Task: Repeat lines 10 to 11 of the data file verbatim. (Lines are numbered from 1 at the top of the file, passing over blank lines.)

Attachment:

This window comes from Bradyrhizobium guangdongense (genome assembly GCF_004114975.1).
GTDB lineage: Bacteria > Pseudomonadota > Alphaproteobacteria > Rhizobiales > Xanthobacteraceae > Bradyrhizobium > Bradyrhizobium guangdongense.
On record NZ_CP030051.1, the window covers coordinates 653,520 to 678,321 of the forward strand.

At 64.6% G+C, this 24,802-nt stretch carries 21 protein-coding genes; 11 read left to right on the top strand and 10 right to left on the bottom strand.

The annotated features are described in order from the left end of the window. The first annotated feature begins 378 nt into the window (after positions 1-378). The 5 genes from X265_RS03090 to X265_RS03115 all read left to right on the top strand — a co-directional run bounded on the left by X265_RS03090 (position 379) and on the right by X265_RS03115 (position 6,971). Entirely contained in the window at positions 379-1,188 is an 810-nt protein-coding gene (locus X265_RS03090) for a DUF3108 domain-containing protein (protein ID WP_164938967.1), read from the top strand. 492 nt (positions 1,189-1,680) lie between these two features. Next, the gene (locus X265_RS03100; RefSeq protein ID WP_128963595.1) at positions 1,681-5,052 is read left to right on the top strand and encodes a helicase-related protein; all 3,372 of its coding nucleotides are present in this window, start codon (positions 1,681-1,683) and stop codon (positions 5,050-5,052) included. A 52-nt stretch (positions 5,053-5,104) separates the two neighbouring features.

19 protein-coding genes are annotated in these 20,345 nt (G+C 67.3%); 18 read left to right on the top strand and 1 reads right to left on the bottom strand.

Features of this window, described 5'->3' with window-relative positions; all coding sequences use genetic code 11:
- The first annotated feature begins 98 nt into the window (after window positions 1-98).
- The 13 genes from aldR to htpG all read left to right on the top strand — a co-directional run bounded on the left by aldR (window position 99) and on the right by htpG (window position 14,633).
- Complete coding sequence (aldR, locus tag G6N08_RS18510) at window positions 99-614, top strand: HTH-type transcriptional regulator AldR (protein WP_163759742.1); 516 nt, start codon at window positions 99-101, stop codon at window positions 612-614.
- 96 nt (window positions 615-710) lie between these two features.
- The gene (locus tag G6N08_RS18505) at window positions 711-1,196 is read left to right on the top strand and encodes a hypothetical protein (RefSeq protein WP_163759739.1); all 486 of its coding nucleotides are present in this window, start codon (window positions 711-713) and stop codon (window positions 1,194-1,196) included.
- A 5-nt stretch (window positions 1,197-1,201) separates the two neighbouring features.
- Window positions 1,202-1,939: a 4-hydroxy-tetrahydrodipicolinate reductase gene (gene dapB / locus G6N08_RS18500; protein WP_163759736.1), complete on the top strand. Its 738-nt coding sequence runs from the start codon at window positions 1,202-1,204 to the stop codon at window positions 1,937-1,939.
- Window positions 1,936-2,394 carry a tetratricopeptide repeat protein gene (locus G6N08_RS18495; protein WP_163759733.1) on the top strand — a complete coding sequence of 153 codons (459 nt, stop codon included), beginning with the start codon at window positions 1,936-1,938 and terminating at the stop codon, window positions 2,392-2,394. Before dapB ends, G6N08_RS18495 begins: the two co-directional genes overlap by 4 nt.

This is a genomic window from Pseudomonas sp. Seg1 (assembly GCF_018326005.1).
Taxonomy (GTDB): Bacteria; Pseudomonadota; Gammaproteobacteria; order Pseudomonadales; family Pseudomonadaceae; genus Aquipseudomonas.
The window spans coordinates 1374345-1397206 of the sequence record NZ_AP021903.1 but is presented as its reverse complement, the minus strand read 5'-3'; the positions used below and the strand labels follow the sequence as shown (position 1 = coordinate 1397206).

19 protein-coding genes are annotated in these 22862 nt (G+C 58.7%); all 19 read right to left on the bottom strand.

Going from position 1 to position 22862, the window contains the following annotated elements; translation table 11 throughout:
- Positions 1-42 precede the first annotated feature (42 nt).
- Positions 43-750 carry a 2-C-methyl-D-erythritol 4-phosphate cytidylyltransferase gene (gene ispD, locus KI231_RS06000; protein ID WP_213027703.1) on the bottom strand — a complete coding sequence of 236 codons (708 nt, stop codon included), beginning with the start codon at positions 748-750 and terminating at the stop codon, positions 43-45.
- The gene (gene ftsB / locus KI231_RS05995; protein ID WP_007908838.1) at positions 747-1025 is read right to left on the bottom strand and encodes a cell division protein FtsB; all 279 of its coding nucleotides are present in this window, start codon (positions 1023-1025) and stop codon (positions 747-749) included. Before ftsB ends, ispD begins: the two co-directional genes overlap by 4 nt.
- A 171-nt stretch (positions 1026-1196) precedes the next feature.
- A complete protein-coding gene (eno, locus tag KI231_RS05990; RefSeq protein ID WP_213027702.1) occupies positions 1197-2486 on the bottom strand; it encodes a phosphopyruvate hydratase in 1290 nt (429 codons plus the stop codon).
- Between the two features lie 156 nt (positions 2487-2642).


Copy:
- Complete coding sequence (aldR, locus tag G6N08_RS18510) at window positions 99-614, top strand: HTH-type transcriptional regulator AldR (protein WP_163759742.1); 516 nt, start codon at window positions 99-101, stop codon at window positions 612-614.
- 96 nt (window positions 615-710) lie between these two features.